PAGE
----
Jayson:

So I'm in Michigan, let's say I decided to work with you doctor. You can write prescriptions and in all the different states?

 

Dr. Micah Yu:

Correct, I can write prescriptions in any state I can write loud, I can order x rays. So all medications, labs and x rays go through the insurance. The only time you're out of network is when we as a doctor in our visit, I can be your primary rheumatologist I can also be your second opinion. I have multiple patients where they have the primary rheumatologist and under second opinion and they follow the regularly because the rheumatologist is really the seeing them every time just not answering questions, just renewing the medications every time and they're not well versed in other aspects of integrative care. And that's where I come in.

 

Jayson:

I try to tell folks that when you're dealing with any type of autoimmune disease, you want to have a doctor team and that can include the rheumatologist, your primary care physician, a orthopedic surgeon, maybe even a therapist, and I like that. Even if I didn't want to remove my rheumatologist here in Michigan, bringing you in as a sounding board could really be beneficial to cover all the spots that my rheumatologist doesn't cover.

 

Dr. Micah Yu:

Exactly, yeah rheumatology is a very difficult field. We're known as detectives of medicine. So there can be nuances that your rheumatologist didn't catch and sometimes they don't have time or they're not incentivized to spend more time with you. So they really just renew your medication is going over anything else, and which is unfortunate. And that's kind of the way the healthcare system is built nowadays.

 

Jayson:

I've been going through your website, and I'll have a link to it in the show notes. For the listeners, it's micahyumd.com and I'll have the link, you want to go to this website, you want to sign up for his newsletter, and go to the about me section of the website. As you scroll to the bottom, Dr. Yu has got some really cool things featured there and what I really like is the things that he does with his wife, Dr. Mondala, that are like, there's a link to the doctor lifestyle kitchen and all these different really cool websites that you've been featured in. So I really just think this is such a fantastic website.

 

Dr. Micah Yu:

Oh, thank you so much. Yeah, I'm actually going to be featured in the spondylitis magazine, this coming winter time. So look out for me there as well. And we're actually going to be currently I am in a group practice, I'm actually leaving and forming my new practice. At the end of this month, there's going to be drlifestyle.org and it's going to be featuring my wife and myself, my wife is a family medicine doctor, she does direct primary care. So if you're interested in primary care, that's not part of traditional system where your doctors can spend as much time as they want with you. And you can save them as much as many times as you want as well. She can definitely be a good fit for a primary care doctor. And if you want me to be a rheumatologist this go to that website as well. And I'll have that link on my personal website. Awesome.

 

Jayson:

Awesome. And I do have a lot of listeners that are in California, Dr. You could you tell where you're at in California so that if they want to actually engage you on a face-to-face level they can come and see you?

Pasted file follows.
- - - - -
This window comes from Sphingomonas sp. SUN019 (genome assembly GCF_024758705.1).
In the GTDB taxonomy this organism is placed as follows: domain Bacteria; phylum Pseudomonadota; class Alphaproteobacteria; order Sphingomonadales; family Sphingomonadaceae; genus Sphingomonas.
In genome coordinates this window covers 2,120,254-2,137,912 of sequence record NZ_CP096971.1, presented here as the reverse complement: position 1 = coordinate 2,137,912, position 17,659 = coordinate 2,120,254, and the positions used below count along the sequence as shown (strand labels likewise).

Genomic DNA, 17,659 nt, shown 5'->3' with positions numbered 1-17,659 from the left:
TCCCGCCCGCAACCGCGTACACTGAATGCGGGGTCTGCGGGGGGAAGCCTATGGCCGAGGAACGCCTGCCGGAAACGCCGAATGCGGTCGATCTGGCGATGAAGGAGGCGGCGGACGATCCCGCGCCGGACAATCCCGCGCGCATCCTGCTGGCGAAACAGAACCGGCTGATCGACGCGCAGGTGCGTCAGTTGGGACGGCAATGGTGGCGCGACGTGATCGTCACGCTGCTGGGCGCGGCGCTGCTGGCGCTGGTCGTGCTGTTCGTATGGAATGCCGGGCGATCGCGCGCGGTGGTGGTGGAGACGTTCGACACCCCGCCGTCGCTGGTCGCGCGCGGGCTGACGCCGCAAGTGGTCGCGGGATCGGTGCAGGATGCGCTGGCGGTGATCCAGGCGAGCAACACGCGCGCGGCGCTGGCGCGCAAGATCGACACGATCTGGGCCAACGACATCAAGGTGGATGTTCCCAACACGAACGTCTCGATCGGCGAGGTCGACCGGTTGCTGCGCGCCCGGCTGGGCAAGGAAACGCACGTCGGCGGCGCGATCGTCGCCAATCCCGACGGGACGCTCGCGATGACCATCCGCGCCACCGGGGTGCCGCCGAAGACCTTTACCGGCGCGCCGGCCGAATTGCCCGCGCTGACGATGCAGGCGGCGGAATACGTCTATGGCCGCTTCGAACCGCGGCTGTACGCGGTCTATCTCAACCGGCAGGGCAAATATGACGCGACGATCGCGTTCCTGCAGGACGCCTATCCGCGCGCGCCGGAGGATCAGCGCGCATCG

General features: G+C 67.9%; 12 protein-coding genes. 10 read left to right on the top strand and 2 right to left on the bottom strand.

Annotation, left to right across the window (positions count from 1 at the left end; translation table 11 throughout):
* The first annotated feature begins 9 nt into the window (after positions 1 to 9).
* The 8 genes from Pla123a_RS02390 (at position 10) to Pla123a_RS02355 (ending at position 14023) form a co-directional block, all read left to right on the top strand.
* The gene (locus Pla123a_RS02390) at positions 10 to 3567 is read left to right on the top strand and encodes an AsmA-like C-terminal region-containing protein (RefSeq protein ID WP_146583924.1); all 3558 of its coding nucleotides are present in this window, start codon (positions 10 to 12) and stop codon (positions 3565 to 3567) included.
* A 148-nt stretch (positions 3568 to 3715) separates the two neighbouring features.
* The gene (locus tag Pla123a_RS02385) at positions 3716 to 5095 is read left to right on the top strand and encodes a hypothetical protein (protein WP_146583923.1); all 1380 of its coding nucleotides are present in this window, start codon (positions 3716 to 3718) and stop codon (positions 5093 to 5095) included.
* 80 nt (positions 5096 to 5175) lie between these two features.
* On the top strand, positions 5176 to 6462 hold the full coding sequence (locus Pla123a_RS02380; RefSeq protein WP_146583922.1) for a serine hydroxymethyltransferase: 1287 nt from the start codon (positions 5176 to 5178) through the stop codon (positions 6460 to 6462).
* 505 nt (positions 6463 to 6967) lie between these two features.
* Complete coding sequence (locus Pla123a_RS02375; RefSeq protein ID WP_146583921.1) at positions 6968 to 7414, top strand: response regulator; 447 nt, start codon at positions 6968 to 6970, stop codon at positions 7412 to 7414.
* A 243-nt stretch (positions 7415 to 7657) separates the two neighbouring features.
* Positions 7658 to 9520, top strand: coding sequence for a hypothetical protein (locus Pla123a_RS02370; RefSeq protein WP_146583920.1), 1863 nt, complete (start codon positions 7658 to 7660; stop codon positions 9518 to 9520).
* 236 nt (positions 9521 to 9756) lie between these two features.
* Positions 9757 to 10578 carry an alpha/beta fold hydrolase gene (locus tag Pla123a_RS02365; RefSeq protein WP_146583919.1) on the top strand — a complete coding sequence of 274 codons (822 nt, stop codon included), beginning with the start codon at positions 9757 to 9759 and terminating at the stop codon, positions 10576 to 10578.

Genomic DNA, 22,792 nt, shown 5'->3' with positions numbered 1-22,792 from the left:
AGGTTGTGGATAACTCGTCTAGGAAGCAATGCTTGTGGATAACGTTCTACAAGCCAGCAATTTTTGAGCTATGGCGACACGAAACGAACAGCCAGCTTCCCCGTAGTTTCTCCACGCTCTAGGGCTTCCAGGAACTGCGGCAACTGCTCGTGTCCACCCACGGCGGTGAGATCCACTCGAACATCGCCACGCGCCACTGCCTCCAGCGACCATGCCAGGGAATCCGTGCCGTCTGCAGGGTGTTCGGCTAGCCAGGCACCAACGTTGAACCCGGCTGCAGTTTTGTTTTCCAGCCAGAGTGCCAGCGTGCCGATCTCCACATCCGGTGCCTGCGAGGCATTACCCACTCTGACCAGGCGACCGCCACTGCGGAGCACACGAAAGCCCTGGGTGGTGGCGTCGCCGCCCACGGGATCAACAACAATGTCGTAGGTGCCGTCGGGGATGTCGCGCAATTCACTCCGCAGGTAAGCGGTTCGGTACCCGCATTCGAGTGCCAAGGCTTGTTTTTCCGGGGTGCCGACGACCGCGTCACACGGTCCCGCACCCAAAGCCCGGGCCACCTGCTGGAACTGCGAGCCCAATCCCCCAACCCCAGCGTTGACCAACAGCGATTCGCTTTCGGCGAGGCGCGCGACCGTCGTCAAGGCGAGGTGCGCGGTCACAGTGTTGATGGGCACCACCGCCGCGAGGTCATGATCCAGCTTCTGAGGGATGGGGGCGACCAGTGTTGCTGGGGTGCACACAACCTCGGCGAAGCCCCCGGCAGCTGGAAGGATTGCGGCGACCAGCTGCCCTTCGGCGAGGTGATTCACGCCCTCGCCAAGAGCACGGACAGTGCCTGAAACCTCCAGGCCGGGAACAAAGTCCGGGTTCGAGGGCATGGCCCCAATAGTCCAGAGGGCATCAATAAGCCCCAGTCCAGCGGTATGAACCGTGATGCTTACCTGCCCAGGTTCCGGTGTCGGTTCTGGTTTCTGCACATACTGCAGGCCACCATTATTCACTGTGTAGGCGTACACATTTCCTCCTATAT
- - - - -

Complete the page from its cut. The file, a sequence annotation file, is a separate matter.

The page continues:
Dr. Micah Yu:

Yeah, I'm currently in Orange County, California, what specifically Newport Beach, California. And I don't have my address yet. So you can definitely look up my address online in about a couple of weeks. And I'll send it to you guys there.

 

Jayson:

So you'll be in the Orange County area?

 

Dr. Micah Yu:

Correct!

 

Jayson:

So anybody that that's just south of LA, right?

 

Dr. Micah Yu:

Yeah. It’s south of LA.

 

Jayson:

All my listeners that are in that general Orange County, Los Angeles, even as far south as San Diego, that's, that's a great drive up coast to go up to Orange County, you're all within distance of Dr. Yu into easily into working with him face to face.

 

Dr. Micah Yu:

Yeah, oftentimes our patients that come in for one time, and then I see them virtually for the rest of the time. So you don't want to do the drive.

 

Jayson:

Yeah, I would have easily went when I lived in Phoenix for those years, I would have easily driven over for a visit once a year or so and done everything remotely, that wouldn't have bothered me at all. So it's very neat that you've got the opportunity to work with people in all the different states. So with that, I know you're busy. I know you're working hard to get that clinic up and your wife is you know, going to be part of that. I think that's just a fantastic endeavor with the two of you. I can't thank you enough for your time, Doctor Yu and I'll have all the links to your information in the show notes, go out to his Instagram page, we'll have a link to that as well as mica you md.com. Again, thank you so much. I really appreciate your time.

 

Dr. Micah Yu:

Thank you, Jayson, thank you so much for inviting me on the show and I'm glad to have this talk. It's out there. You're doing really good things out there.

 

Jayson:

I appreciate that and I can't wait to have you on the show again, once your clinic is up and running, we can get a better idea of how you function with that so people can even continue to reach out and engage you but again, thank you so much for your time.

 

Dr. Micah Yu:

Definitely. I look forward to the show again.

 

Jayson:

You take care, sir.

 

Dr. Micah Yu:

Thank you.

 

https://micahyumd.com

https://melissamondalamd.com

Clinic website – www.drlifestyle.org

Instagram - https://www.instagram.com/myautoimmunemd/

ebook - https://gumroad.com/l/tXbwE

Facebook - https://www.facebook.com/MYAutoimmuneMD/

Youtube – https://www.youtube.com/channel/UCxUp6EwvcIntKm6o4jn6sIA?view_as=subscriber